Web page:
O come, let us sing unto the Lord
To Jehovah the Messiah, the Lord our righteousness; setting forth, in songs of praise, the glory of his person, the riches of his grace, and our thankfulness to him for spiritual mercies by him: Christ is to be the subject of our spiritual songs, and is the person to whose honour and glory they should be directed: in the New Testament we are instructed to sing unto the Lord, the Lord Christ, ( Ephesians 5:19 ) ( Colossians 3:16 ) , and this is what Pliny F1 tells Trajan, the Roman emperor, the Christians in his time did; they sung a hymn to Christ, as to a God:
let us make a joyful noise to the Rock of our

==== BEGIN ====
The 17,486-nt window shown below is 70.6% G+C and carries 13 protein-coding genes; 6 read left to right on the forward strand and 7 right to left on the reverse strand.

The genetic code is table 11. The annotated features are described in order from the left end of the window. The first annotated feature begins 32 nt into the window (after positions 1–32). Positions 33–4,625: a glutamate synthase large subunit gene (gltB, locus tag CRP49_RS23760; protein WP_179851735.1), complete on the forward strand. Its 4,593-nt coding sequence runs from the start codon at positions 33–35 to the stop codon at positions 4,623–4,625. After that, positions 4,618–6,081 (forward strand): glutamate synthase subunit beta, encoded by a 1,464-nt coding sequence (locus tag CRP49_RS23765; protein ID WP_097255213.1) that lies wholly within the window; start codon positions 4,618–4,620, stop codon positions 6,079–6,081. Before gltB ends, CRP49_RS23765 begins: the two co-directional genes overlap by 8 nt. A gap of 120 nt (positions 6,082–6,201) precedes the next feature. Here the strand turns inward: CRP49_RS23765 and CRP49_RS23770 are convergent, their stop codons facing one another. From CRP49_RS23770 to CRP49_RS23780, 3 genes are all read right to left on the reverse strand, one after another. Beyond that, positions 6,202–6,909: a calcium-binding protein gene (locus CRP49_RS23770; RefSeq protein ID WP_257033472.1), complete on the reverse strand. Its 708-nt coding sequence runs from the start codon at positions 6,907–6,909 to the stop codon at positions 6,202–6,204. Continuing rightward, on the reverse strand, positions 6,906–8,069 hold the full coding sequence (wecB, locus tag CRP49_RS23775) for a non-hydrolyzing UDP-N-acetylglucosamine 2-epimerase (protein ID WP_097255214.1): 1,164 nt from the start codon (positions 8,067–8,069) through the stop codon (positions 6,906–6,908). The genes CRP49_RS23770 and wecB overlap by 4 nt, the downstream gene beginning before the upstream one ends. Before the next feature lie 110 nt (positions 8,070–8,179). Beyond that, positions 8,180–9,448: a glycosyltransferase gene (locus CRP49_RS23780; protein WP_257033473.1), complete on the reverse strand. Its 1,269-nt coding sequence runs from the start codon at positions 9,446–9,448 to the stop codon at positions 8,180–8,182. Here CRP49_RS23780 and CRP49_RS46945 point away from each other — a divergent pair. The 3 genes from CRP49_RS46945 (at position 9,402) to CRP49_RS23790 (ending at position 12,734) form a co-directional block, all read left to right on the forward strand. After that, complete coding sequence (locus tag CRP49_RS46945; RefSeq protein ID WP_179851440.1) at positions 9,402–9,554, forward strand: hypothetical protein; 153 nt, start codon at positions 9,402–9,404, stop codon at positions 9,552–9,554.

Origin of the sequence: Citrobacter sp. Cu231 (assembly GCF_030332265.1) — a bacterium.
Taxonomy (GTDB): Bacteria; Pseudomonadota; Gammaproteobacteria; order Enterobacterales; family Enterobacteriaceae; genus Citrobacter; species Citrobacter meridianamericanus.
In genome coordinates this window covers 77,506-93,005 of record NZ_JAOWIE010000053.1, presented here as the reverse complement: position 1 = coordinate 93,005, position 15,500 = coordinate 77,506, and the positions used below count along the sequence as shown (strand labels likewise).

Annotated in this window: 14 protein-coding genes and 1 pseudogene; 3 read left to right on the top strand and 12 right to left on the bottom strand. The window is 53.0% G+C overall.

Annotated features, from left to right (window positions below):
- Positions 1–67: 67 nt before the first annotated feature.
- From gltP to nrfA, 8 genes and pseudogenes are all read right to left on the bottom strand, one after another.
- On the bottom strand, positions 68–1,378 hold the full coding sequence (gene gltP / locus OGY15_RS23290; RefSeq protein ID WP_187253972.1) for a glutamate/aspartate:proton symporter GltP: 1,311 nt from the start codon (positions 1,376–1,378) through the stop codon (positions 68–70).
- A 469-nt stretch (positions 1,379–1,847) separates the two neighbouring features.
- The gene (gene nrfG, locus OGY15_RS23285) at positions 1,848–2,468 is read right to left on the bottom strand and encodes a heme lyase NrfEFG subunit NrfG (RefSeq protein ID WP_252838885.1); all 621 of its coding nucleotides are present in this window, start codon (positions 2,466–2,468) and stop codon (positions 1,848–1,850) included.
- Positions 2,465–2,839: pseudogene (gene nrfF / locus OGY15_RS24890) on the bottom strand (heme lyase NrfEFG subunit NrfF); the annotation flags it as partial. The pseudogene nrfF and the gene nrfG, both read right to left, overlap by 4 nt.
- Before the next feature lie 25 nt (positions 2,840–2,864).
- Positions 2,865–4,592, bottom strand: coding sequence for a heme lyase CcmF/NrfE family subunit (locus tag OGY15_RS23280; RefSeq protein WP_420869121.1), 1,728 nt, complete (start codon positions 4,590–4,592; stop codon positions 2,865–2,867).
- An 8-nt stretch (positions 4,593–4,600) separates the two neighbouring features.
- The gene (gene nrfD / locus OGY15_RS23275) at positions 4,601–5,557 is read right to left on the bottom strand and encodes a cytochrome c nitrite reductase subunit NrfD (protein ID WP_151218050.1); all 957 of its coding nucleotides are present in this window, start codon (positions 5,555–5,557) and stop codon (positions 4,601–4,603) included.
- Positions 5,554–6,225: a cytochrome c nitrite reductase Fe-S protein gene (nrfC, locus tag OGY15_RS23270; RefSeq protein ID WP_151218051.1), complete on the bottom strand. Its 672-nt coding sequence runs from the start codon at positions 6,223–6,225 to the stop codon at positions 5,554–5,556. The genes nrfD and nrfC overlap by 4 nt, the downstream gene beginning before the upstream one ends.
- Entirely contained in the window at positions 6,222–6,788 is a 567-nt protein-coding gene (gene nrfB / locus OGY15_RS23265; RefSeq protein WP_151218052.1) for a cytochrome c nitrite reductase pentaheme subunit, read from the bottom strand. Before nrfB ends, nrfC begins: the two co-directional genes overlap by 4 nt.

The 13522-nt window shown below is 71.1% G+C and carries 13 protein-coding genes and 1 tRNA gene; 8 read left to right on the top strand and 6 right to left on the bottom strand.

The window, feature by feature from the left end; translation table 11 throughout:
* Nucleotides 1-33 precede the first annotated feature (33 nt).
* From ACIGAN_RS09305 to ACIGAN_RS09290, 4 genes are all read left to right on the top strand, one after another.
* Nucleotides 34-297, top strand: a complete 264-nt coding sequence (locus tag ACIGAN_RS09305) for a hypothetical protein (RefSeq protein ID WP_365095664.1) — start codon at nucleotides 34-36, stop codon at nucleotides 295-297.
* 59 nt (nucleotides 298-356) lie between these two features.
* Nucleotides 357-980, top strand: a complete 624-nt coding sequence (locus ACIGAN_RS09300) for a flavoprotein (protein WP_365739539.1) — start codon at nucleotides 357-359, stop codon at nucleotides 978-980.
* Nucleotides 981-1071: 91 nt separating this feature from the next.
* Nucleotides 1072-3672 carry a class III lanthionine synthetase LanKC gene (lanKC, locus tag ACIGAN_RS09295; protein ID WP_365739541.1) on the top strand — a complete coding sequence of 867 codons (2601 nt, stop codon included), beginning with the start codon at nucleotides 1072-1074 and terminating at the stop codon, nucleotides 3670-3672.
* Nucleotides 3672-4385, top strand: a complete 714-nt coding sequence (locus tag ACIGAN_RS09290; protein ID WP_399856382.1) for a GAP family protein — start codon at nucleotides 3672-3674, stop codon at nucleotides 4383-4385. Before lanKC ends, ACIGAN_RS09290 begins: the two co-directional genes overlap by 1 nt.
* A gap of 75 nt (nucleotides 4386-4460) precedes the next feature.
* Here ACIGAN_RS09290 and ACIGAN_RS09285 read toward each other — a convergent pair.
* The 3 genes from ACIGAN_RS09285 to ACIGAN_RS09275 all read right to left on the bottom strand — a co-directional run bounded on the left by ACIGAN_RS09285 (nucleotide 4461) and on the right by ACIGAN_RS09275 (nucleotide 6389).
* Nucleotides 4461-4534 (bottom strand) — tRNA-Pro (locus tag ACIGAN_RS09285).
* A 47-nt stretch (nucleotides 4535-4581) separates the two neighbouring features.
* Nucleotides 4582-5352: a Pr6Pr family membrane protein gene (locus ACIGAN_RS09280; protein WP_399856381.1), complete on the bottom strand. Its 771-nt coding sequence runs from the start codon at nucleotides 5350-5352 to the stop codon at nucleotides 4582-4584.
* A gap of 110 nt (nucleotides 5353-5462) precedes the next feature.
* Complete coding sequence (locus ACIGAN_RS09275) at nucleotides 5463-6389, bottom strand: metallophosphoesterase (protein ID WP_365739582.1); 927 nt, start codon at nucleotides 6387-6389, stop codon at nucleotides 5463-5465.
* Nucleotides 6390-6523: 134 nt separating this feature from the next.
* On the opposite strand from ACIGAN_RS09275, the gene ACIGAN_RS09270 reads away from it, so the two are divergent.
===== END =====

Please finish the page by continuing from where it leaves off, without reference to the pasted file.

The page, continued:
to Christ, the Rock, ( 1 Corinthians 10:4 ) , a Rock, for height, being higher than the saints, than the kings of the earth, than the angels in heaven, than the heavens themselves; for strength, being the mighty God, and mighty Saviour; for shelter, being the saints security from avenging justice and wrath to come: a Rock, on which the church and all believers are built, and which endures for ever; "the Rock of salvation", being the author of spiritual and eternal salvation, and the strength and security of it; not only is he strong to do it, but, being done by him, it is safe in him; wherefore shouts of joy and songs of praise are due unto him. This shows that vocal singing is meant, singing with an harmonious and musical voice; and that social singing, or singing in concert together, is intended. The Septuagint renders it, "to God our Saviour", ( Luke 1:47 ) ( Jude 1:25 ) .